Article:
Here’s what I do during running sessions
Run 100 metres starting at an easy pace. Once you reach the 50-metre mark, build up pace so that by the end of the run you are at about 85 percent of full pace. Note, for sprinters, the end pace may be closer to 100 per cent.
Now, do the same build but at the 50-metre mark start focusing on a key skill. For example, focus on lifting the knee rather than pushing off the ground. Keep this focus while building up the pace to the end of the interval. Performed statically, this is the traditional ‘marching drill’; however, we are focusing on the skill while running and progressively adding more pressure (pace).
Don’t expect to ‘get’ this straight away. It may take a few run-throughs to develop the skill. I actually do this when racing – focus on a drill for a while in a run as a way of not only ensuring good technique but also as a means of distraction.
Many other drills, such as ‘tunnels’ (keeping the head level), can also be practised this way, even the traditional ‘butt kick’ drill – probably the most commonly incorrectly performed drill – can be performed this way. Curiously, performing butt kicks while running typically means the runner performs this drill correctly with their knee pointed forward rather than straight down.
Two of my favourite drills
Hot Tin Roof
Ground contact represents deceleration. The greater the ground contact time, the greater the loss of momentum and energy. Picture the running track as a hot tin roof. As your foot is about to hit the hot tin roof, focus on pulling the foot up so that it spends the minimum amount of time being ‘burnt’.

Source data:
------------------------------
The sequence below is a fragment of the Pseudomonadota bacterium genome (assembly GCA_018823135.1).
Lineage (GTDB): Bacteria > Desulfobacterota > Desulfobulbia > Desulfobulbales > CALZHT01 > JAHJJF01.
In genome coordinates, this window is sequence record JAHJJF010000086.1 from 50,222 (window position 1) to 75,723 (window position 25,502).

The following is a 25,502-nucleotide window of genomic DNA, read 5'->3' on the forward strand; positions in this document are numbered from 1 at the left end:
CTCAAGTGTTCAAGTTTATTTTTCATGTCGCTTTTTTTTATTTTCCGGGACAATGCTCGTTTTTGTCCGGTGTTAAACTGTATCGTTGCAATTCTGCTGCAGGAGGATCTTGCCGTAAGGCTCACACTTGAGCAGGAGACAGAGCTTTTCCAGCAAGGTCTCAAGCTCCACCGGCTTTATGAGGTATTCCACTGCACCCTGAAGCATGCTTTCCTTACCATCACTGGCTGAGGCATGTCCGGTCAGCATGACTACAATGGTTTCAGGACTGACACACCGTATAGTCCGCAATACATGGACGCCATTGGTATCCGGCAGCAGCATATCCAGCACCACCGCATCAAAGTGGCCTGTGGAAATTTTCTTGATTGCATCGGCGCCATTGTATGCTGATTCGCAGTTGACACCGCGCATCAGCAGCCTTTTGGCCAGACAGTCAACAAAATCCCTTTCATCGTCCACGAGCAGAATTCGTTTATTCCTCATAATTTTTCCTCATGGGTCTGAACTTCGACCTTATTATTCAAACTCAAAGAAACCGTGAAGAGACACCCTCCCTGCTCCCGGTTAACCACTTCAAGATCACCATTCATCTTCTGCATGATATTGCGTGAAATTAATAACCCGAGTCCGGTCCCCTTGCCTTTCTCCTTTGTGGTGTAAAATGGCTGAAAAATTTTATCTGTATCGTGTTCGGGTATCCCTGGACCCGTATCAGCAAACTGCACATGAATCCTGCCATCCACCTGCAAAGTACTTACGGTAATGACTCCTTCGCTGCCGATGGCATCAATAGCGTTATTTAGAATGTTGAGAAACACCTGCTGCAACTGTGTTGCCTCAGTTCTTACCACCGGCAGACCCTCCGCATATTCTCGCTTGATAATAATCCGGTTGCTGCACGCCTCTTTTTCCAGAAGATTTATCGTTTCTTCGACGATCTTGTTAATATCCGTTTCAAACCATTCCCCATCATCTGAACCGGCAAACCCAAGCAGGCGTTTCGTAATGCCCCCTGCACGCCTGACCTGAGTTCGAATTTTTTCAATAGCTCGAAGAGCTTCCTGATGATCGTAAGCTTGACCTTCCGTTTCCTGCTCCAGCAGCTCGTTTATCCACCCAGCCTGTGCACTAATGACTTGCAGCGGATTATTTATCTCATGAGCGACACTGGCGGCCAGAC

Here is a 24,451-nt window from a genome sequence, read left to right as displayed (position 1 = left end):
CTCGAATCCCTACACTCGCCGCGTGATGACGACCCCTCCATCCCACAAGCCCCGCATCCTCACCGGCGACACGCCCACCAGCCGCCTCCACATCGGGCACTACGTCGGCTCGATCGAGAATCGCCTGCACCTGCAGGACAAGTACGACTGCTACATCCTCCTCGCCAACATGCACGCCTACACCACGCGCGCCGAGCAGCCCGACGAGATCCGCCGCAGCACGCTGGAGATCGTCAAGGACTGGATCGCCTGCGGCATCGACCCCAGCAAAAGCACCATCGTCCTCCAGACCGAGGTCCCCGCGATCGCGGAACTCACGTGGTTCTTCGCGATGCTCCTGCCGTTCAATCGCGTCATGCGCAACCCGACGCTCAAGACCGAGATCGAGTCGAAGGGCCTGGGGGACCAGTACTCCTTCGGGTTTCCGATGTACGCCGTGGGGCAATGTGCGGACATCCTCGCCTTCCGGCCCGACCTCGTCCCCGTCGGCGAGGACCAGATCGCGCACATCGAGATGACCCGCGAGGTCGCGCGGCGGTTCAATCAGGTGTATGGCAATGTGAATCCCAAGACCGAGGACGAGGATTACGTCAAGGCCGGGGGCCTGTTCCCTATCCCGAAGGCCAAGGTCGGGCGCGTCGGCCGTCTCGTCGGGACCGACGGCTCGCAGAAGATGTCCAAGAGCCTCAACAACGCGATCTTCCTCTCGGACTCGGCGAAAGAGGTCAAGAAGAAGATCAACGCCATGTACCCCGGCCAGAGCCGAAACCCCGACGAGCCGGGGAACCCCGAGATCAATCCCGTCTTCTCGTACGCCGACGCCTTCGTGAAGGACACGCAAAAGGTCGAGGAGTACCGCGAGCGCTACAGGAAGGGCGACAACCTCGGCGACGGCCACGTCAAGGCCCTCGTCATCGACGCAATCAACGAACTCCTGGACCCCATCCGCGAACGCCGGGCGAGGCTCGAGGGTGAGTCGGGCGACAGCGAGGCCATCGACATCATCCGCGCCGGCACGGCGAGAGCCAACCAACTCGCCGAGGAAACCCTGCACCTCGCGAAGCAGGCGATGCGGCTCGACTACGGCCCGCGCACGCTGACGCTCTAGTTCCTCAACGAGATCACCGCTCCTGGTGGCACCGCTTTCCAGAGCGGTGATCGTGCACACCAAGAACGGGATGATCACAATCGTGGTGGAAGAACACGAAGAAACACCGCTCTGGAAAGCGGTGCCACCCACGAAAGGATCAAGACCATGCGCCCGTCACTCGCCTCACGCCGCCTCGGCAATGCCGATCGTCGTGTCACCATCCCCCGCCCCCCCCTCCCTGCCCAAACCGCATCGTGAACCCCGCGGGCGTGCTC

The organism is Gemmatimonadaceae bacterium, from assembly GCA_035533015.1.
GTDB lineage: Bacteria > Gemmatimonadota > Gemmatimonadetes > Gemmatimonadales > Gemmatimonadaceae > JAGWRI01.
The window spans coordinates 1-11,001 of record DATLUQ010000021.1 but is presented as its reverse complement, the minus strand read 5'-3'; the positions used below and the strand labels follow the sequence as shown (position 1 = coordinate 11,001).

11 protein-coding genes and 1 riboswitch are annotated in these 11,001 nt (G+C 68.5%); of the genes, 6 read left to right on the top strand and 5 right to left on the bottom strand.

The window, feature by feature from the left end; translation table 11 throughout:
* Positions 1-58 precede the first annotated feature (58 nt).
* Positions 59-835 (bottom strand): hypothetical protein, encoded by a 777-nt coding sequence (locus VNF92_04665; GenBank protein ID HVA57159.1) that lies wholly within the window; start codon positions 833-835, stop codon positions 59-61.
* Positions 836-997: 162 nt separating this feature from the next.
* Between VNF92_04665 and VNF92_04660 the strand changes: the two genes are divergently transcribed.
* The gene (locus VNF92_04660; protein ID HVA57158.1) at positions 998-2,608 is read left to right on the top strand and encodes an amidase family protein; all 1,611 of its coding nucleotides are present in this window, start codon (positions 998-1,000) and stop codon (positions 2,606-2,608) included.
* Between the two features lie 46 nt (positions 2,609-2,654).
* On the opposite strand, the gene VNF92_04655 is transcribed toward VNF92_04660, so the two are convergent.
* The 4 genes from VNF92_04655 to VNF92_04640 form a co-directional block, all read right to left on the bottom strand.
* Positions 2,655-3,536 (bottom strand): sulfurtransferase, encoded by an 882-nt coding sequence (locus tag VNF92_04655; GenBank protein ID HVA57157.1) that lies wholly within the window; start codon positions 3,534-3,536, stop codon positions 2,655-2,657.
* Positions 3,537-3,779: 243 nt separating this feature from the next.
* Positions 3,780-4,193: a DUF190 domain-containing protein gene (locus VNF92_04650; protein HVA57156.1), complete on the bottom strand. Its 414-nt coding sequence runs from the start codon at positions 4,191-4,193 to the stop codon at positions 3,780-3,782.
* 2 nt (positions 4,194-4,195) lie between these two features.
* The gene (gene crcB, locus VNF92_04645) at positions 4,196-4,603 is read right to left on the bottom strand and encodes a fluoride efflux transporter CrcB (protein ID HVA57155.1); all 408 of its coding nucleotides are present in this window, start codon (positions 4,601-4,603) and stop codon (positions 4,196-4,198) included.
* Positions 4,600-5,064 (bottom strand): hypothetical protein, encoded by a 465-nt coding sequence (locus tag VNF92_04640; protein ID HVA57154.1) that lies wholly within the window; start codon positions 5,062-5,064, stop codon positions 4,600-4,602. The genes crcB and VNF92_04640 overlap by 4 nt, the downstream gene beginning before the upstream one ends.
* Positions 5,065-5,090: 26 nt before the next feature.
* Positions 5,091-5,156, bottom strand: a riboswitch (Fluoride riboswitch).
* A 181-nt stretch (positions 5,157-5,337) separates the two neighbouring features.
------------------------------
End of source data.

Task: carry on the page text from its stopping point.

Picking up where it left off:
A common mistake runners (and coaches) make is focusing on the drill and not the outcome. Butt kicks are a great example of how focusing on the drill itself can create the wrong outcome. ‘Ninjas’ is an example of a drill where the focus is on the outcome, which ultimately is what every runner seeks. At the 50-metre point, focus on running silently – like a ninja trying to sneak up on somebody. This is a great drill to do with a partner as you can compete to see who can make the least noise. Like the hot tin roof drill, this facilitates a much shorter and lighter ground contact time and also tends to mean the runner becomes less flat footed. I could call this running quietly, but ninjas sounds much cooler.
Rather than make drills a separate part of your session, incorporate them into the run itself. Not only will you learn the skill faster but the skill becomes less likely to break down under race conditions.